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Jude Law stars in the first three episodes of The Third Day, called Summer, as a man who is drawn to a mysterious Island off the British coast where he encounters a group of islanders set on preserving their traditions at any cost.

HBO / Crave

If you are in the mood for a serious dose of the spooks – horror not spies – that is reticent, different, yet strangely familiar, there’s a doozy starting on Monday.

Your briefing before you watch is this: A person or people with unresolved issues land on a remote island where the isolated residents have a distinct air of “otherness.” They have their own strange ways that suggest a sinister cult or adherence to ancient beliefs. This is not a unique premise, but here it is done with a heft that owes more to immersive theatre and fable than TV or movie tradition.

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The Third Day (Monday, HBO 9 p.m.), a British Sky/HBO production, is featured at the current TIFF with two episodes, and you can see why. It is emphatically and at times gloriously visual while simultaneously being anchored in characters whose lives, motivations and backstories take some time to emerge. Mind you, two episodes only give a small taste.

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This series is something of a TV experiment because while it is, on paper, a seven-part mini-series, it has a unique structure. It has three episodes focusing on one character on this remote island and another three featuring a different character in the same location. In between the two sets, there is in a one-off episode, filmed live, that informs both sets of episodes.

As for the spooky element, it’s extremely well done and gripping. Jude Law plays Sam, a man we find alone in a remote part of England, clearly dealing with some crisis in his past. From phone calls he makes, he also has some troubles playing out right now. He witnesses a stunning, perverse act in the woods involving a teenage girl and then takes her to her home in the nearby island of Osea. The island exists as an island when the tides shift and the causeway to there is covered by sea water.

Once there, he senses strangeness. The locals are preparing for a coming festival, which looks pagan. None of this is played for unsubtle, looming horror. It’s just an air of slightly disorienting mystery. Sam is first truly startled when the wife of the owner of the local pub, Mrs. Martin (Emily Watson), tells him she knows who he is and the pain he’s suffered. This isn’t necessarily ominous. She might have seen him on TV. But then she says, “Most people are afraid of pain. They don’t know how warm it can be.” You know then that some sort of horror, perhaps bleak and unknowable, is looming.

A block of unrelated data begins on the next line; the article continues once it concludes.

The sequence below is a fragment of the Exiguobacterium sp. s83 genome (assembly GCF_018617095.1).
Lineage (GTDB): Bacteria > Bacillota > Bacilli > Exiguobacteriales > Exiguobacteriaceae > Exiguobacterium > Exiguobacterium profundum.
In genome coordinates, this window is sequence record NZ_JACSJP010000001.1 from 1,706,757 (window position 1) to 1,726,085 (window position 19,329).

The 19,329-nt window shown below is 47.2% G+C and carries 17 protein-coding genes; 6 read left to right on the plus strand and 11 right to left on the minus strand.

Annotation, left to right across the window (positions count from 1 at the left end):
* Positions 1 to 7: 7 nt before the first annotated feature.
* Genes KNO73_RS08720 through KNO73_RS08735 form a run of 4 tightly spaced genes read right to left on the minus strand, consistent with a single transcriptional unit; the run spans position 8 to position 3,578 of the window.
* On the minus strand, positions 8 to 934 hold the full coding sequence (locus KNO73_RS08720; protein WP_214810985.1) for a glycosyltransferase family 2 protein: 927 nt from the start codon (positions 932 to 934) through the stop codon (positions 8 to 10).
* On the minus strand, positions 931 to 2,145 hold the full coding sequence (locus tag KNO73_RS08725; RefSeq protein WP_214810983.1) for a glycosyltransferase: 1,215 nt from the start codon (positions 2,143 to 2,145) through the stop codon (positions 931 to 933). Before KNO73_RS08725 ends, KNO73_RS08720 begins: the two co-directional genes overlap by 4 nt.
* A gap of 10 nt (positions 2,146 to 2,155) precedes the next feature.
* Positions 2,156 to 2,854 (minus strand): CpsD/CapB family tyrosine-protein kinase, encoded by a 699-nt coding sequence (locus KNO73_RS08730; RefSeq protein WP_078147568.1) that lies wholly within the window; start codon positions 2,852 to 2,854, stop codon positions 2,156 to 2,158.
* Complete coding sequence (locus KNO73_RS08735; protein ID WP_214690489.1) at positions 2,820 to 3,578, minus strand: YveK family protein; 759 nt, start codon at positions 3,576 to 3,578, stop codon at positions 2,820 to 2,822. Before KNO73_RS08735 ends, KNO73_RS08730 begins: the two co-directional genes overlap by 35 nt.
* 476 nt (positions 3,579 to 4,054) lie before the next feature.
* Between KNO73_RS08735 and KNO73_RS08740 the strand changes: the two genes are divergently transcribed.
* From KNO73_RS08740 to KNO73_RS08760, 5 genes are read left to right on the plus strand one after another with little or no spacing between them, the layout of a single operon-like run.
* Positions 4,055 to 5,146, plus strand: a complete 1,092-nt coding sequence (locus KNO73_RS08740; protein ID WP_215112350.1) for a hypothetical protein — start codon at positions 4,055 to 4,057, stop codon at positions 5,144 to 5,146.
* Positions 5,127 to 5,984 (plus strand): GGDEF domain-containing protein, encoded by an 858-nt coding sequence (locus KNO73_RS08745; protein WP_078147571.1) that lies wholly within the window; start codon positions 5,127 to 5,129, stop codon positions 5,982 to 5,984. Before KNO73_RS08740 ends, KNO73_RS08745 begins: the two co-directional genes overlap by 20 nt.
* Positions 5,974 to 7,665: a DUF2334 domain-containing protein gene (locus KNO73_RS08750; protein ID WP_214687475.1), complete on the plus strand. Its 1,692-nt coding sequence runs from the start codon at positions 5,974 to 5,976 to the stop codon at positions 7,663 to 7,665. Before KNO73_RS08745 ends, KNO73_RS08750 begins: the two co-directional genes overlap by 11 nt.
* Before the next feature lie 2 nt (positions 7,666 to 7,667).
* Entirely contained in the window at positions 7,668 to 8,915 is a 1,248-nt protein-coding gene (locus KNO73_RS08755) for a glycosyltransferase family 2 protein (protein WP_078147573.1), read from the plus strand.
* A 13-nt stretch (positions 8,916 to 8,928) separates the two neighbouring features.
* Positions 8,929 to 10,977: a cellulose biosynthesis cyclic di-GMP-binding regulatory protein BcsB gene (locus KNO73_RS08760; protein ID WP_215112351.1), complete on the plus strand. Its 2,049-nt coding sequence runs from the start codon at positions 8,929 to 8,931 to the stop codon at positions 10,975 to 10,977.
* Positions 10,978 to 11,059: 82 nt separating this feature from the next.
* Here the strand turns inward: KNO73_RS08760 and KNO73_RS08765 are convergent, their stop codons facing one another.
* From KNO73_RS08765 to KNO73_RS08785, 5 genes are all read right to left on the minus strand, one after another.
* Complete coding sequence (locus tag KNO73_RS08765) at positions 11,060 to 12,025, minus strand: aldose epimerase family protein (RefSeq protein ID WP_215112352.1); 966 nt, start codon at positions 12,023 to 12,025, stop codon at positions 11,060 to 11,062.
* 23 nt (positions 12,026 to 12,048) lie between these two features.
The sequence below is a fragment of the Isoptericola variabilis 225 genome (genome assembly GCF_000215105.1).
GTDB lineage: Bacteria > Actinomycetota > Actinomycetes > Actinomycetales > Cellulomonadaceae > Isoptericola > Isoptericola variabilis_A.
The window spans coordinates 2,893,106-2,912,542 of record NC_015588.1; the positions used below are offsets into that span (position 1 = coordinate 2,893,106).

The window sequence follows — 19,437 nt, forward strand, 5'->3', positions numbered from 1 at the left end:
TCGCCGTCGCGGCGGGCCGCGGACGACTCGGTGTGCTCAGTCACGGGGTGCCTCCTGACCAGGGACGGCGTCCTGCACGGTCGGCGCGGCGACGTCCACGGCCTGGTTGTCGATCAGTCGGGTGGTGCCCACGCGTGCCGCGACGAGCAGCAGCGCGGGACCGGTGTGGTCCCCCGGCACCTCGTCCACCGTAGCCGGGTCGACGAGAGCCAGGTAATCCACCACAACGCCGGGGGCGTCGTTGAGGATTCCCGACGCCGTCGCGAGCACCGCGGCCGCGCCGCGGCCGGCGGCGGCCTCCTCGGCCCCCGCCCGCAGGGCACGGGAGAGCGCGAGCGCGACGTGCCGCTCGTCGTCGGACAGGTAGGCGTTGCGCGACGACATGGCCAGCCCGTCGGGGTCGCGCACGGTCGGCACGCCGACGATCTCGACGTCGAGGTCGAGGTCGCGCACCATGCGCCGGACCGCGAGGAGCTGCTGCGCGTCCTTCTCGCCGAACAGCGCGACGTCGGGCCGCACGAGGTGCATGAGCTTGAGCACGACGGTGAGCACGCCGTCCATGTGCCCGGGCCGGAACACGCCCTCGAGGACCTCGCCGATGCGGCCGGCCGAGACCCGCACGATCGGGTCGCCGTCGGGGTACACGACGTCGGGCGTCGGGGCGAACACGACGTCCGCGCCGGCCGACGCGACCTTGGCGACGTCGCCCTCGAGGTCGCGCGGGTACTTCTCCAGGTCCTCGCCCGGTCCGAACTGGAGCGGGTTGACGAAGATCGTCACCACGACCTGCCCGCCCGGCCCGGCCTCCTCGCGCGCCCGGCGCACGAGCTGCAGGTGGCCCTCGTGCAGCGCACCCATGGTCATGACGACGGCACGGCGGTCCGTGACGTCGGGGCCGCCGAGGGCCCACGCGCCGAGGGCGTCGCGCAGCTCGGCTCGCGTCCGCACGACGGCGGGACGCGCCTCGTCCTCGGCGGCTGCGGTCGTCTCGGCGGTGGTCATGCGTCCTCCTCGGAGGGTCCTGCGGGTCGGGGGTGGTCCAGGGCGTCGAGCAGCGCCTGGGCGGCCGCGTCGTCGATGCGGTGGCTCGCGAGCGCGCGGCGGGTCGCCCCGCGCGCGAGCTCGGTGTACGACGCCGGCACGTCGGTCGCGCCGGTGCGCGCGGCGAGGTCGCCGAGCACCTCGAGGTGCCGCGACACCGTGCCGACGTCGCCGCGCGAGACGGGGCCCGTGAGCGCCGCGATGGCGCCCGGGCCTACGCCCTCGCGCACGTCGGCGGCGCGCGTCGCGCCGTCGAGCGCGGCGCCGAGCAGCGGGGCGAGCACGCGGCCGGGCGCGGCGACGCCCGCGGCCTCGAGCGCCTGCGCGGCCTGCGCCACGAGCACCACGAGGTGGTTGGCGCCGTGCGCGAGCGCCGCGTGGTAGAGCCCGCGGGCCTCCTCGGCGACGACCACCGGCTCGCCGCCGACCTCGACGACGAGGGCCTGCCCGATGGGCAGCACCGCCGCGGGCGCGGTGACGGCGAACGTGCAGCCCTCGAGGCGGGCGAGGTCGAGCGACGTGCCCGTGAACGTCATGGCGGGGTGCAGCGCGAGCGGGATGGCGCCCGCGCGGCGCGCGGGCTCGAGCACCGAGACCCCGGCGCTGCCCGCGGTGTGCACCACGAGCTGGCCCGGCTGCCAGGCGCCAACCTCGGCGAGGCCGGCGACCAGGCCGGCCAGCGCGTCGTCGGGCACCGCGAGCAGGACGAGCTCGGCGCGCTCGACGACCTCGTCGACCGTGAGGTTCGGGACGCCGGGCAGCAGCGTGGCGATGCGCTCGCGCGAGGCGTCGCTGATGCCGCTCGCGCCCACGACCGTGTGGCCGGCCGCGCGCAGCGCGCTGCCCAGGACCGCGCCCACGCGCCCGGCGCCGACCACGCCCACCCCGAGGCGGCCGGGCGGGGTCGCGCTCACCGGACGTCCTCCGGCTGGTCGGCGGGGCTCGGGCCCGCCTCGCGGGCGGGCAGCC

The next three episodes, after the intermission-episode, are set months later and feature a woman named Helen (Naomie Harris), who arrives on the island with her two daughters. They seem to be there by happenstance, Helen having failed to organize a suitable birthday getaway break. They, too, notice the oddness of the behaviour and the disconcerting rituals. Helen becomes a tad paranoid but, like Sam, she might well have hidden, internal emotional struggles that influence her perception.

Naomie Harris stars as Helen, a strong-willed outsider who comes to the island seeking answers in The Third Day's last three episodes, called Winter.

Ollie Upton 07973.909063 /HBO / Crave

The Third Day might easily be connected to the classic movie The Wicker Man, but that’s a surface connection. Here, in a series created by Felix Barrett and Dennis Kelly, the sinister is in the psyche of the characters who arrive and confront people and events in Osea. It’s a different type of unsettling story. It is often mesmerizing to look upon, this remote arena of land, sea and abnormality.

Two things to note – co-creator Barrett is known for his ground-breaking immersive theatre, in Britain, which takes the audience inside what reviews call, “epic storytelling inside sensory theatrical worlds.” This mini-series has, apparently, been years in development.

Second, and if you watch you really must know this, Osea is a real place and some of the smouldering sub-story mentioned in the drama is anchored in fact. In 1903 one Frederick Charrington, who had made his fortune in brewing beer, purchased Osea and turned it into a recovery place and work camp for alcoholics, drug addicts and others. The residents lived free if they worked the land and sea to overcome their demons. Charrington had, one day, out of the blue, become a zealot who raged against drinking, brothels, sex-work and other vices, as he saw it. Such was his hatred for sex-work that at one point the police thought he might be Jack the Ripper.

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There are so many strange layers to The Third Day.

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